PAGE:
Raspberries, one of the highlights of summer.
What's hot for summer? Lynne Mullins checks out the latest looks in fruit and vegetables.
Anticipation of Christmas starts to build in early December and the pace finally slows down as we settle into a sizzling hot summer.
The huge variety of sweet succulent fruit and tender crisp vegetables available at the markets during this time is almost overwhelming and the festive season is celebrated with traditional bounty, from free-range turkey to rosy radishes, redcurrants and luscious mangoes. Midsummer it’s time to enjoy passionfruit, prawns and juicy stone fruit as well as all produce that can be cooked on the barbecue.
Piquant red and white currants only have a brief season, so buy them when they are available and use them as a spectacular garnish or as petite jewels in a salad.
Mangoes are top of the list during the hot steamy months, peaking in January and February, even though some varieties are available during spring. Kensington Pride, a soft medium-size fruit with a rich orange skin tinged with a red blush, is the most popular and makes an appearance on the greengrocers’ shelves from late September until March.
Calypso, R2E2 and Honey Gold are other mango varieties worth seeking out.
Exotic achacha fruit are now grown in tropical Queensland and their tangy effervescent flavour takes a summer dish to the next level. The vibrant orange egg-shaped fruit will be available from December until March and should be stored at room temperature.
Super salads wouldn’t be the same without juicy tomatoes and there are many types to include with your next outdoor meal.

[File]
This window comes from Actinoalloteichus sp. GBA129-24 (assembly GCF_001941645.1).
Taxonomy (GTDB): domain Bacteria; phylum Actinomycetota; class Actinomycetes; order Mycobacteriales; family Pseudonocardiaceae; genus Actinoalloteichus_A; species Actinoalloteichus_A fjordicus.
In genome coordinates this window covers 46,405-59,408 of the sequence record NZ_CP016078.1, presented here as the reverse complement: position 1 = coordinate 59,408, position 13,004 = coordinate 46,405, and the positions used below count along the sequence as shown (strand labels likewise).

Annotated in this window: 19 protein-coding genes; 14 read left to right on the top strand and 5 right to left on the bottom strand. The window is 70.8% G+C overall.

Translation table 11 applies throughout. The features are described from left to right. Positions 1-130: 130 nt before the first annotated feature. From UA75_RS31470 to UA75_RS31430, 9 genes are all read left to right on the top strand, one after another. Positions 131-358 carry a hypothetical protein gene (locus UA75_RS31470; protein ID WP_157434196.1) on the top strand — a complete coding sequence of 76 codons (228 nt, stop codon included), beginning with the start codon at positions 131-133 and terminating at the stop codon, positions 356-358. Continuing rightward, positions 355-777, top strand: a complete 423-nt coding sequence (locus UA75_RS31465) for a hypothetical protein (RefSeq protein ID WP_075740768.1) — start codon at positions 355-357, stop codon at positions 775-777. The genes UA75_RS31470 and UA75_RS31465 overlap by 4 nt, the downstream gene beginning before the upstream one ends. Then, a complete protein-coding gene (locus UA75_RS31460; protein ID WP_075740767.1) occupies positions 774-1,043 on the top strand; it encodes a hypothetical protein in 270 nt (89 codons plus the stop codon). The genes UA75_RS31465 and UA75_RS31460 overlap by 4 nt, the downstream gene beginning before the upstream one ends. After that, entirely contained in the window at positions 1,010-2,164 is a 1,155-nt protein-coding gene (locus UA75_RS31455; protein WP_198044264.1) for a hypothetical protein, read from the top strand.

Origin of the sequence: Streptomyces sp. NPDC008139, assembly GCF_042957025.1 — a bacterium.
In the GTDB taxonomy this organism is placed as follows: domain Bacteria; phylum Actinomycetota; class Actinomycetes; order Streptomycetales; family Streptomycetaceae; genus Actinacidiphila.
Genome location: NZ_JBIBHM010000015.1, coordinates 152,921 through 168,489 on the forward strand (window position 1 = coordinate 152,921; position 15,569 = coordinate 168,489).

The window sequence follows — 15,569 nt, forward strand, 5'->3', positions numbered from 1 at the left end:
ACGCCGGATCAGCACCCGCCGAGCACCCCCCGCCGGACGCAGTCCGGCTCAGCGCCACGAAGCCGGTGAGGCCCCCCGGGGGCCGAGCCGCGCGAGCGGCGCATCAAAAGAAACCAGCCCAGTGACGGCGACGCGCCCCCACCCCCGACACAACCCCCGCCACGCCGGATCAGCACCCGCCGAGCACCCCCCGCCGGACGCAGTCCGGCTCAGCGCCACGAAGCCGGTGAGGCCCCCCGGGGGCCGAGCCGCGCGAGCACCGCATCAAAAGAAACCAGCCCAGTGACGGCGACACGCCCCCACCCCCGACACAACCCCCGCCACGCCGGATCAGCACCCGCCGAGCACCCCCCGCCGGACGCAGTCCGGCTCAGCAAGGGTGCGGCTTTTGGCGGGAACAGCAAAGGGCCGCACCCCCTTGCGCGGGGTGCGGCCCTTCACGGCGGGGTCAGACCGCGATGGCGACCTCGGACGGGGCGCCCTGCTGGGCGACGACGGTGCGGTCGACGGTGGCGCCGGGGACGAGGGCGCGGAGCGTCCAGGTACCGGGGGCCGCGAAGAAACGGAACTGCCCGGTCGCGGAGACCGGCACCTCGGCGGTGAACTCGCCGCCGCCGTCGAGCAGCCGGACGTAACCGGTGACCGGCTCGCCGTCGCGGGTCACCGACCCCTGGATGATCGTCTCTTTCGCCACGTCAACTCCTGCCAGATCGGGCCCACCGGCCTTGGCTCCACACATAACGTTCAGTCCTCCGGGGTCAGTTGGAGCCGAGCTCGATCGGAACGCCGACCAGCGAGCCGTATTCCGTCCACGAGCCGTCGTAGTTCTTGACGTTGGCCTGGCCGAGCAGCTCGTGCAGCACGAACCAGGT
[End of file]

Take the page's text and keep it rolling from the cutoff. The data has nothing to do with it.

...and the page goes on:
Green to reddish brown kumatoes were originally developed in Spain and are now readily available, along with elegant truss and heirloom types, which come in a vast array of sizes, colours and shapes.
Keep an eye out for ox-heart, plum, beef steak and cherry varieties, which all have different textures and flavours. The longer vine-ripened tomatoes are left on the vine, the sweeter they become and it’s also worth noting that these will last longer after harvest.
Heirloom carrots come in a rainbow of colours from purple, red, white, yellow and black and are available in gourmet greengrocers. As well as being a wonderful source of Vitamin A they will add a kaleidoscope of colour to your plate.
Zucchini and zucchini flowers are at their best in the warmer months. Look for yellow and pale green (Lebanese) fruit in addition to the more familiar dark green variety.
The new kid on the block in the berry family is the karakaberry, an improved form of the blackberry, grown primarily in the Yarra Valley. It is much bigger and sweeter than a normal blackberry and will be in stores from the start of November to the start of January.
Top five picks by month
Farmed local black tiger prawns
Western and Southern rock lobsters
Summer - the full list
Below is a series of summer recipes and guides from the goodfood.com.au collection.